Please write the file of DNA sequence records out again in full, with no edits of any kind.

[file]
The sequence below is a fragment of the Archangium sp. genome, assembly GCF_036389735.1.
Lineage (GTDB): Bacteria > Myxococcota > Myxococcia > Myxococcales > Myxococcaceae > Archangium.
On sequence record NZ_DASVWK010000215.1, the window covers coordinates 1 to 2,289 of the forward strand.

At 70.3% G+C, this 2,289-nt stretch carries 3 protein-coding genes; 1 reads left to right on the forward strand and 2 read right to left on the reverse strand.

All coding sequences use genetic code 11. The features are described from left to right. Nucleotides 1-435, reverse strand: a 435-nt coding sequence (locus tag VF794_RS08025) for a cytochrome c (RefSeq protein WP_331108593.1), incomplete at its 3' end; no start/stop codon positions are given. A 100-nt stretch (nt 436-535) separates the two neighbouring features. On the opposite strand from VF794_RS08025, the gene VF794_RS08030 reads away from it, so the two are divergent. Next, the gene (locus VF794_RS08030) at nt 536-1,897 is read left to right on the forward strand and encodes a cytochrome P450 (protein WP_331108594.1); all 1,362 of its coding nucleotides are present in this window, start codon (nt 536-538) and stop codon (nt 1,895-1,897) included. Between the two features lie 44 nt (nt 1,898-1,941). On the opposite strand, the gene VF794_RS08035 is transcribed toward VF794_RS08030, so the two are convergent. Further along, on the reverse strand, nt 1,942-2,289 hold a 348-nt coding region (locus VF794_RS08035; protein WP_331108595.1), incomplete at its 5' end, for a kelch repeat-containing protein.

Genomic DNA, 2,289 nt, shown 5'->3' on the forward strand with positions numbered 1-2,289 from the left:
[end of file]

The sequence below is a fragment of the Archangium sp. genome, assembly GCF_036389735.1.
Lineage (GTDB): Bacteria > Myxococcota > Myxococcia > Myxococcales > Myxococcaceae > Archangium.
On sequence record NZ_DASVWK010000215.1, the window covers coordinates 1 to 2,289 of the forward strand.

At 70.3% G+C, this 2,289-nt stretch carries 3 protein-coding genes; 1 reads left to right on the forward strand and 2 read right to left on the reverse strand.

All coding sequences use genetic code 11. The features are described from left to right. Nucleotides 1-435, reverse strand: a 435-nt coding sequence (locus tag VF794_RS08025) for a cytochrome c (RefSeq protein WP_331108593.1), incomplete at its 3' end; no start/stop codon positions are given. A 100-nt stretch (nt 436-535) separates the two neighbouring features. On the opposite strand from VF794_RS08025, the gene VF794_RS08030 reads away from it, so the two are divergent. Next, the gene (locus VF794_RS08030) at nt 536-1,897 is read left to right on the forward strand and encodes a cytochrome P450 (protein WP_331108594.1); all 1,362 of its coding nucleotides are present in this window, start codon (nt 536-538) and stop codon (nt 1,895-1,897) included. Between the two features lie 44 nt (nt 1,898-1,941). On the opposite strand, the gene VF794_RS08035 is transcribed toward VF794_RS08030, so the two are convergent. Further along, on the reverse strand, nt 1,942-2,289 hold a 348-nt coding region (locus VF794_RS08035; protein WP_331108595.1), incomplete at its 5' end, for a kelch repeat-containing protein.

Genomic DNA, 2,289 nt, shown 5'->3' on the forward strand with positions numbered 1-2,289 from the left: